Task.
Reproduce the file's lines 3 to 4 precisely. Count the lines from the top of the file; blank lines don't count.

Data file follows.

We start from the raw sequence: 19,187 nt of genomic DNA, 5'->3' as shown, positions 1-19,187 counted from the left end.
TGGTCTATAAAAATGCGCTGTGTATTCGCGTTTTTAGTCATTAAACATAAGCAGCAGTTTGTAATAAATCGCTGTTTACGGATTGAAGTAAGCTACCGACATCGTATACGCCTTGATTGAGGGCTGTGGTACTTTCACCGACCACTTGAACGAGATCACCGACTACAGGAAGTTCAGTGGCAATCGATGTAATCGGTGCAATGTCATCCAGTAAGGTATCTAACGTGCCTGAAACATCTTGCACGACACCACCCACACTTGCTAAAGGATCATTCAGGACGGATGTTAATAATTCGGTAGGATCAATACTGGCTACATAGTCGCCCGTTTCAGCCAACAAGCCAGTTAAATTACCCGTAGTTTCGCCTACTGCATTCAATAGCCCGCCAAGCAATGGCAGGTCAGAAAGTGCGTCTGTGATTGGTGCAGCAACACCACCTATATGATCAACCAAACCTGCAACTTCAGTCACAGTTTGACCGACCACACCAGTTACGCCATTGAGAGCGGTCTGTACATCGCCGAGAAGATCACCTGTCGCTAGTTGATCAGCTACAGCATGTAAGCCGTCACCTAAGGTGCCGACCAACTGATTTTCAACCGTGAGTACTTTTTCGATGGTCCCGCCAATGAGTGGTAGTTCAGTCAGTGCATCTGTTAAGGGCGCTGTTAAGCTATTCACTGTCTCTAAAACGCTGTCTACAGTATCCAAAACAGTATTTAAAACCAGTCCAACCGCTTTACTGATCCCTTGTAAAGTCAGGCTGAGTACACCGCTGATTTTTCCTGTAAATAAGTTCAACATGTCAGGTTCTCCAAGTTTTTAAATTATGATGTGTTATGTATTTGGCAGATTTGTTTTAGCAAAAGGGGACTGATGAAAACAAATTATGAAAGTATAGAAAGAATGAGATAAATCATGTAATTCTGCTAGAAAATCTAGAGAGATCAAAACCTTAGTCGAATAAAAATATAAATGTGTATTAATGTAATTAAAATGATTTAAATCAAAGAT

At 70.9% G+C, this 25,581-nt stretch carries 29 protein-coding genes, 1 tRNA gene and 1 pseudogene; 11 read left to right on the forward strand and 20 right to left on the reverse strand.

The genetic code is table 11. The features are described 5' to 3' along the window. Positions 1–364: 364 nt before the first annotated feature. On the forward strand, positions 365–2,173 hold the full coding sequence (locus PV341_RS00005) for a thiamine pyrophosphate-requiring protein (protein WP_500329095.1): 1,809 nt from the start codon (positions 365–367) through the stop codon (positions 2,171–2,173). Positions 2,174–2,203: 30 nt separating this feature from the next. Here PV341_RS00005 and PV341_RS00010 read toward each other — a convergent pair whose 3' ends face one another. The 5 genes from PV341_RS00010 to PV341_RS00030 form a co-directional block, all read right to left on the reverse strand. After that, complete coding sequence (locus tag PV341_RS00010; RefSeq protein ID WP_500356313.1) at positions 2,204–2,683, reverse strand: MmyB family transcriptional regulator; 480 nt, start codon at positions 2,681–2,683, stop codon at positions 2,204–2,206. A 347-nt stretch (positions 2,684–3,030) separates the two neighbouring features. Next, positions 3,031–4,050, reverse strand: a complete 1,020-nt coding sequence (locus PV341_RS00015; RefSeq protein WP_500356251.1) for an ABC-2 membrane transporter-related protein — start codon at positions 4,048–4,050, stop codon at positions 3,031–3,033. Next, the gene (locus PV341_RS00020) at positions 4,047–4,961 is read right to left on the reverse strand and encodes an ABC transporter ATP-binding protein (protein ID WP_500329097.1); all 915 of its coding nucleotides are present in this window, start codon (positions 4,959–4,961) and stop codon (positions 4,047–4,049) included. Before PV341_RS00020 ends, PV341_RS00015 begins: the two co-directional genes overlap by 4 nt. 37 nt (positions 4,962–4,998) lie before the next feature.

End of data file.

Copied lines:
At 70.9% G+C, this 25,581-nt stretch carries 29 protein-coding genes, 1 tRNA gene and 1 pseudogene; 11 read left to right on the forward strand and 20 right to left on the reverse strand.

The genetic code is table 11. The features are described 5' to 3' along the window. Positions 1–364: 364 nt before the first annotated feature. On the forward strand, positions 365–2,173 hold the full coding sequence (locus PV341_RS00005) for a thiamine pyrophosphate-requiring protein (protein WP_500329095.1): 1,809 nt from the start codon (positions 365–367) through the stop codon (positions 2,171–2,173). Positions 2,174–2,203: 30 nt separating this feature from the next. Here PV341_RS00005 and PV341_RS00010 read toward each other — a convergent pair whose 3' ends face one another. The 5 genes from PV341_RS00010 to PV341_RS00030 form a co-directional block, all read right to left on the reverse strand. After that, complete coding sequence (locus tag PV341_RS00010; RefSeq protein ID WP_500356313.1) at positions 2,204–2,683, reverse strand: MmyB family transcriptional regulator; 480 nt, start codon at positions 2,681–2,683, stop codon at positions 2,204–2,206. A 347-nt stretch (positions 2,684–3,030) separates the two neighbouring features. Next, positions 3,031–4,050, reverse strand: a complete 1,020-nt coding sequence (locus PV341_RS00015; RefSeq protein WP_500356251.1) for an ABC-2 membrane transporter-related protein — start codon at positions 4,048–4,050, stop codon at positions 3,031–3,033. Next, the gene (locus PV341_RS00020) at positions 4,047–4,961 is read right to left on the reverse strand and encodes an ABC transporter ATP-binding protein (protein ID WP_500329097.1); all 915 of its coding nucleotides are present in this window, start codon (positions 4,959–4,961) and stop codon (positions 4,047–4,049) included. Before PV341_RS00020 ends, PV341_RS00015 begins: the two co-directional genes overlap by 4 nt. 37 nt (positions 4,962–4,998) lie before the next feature.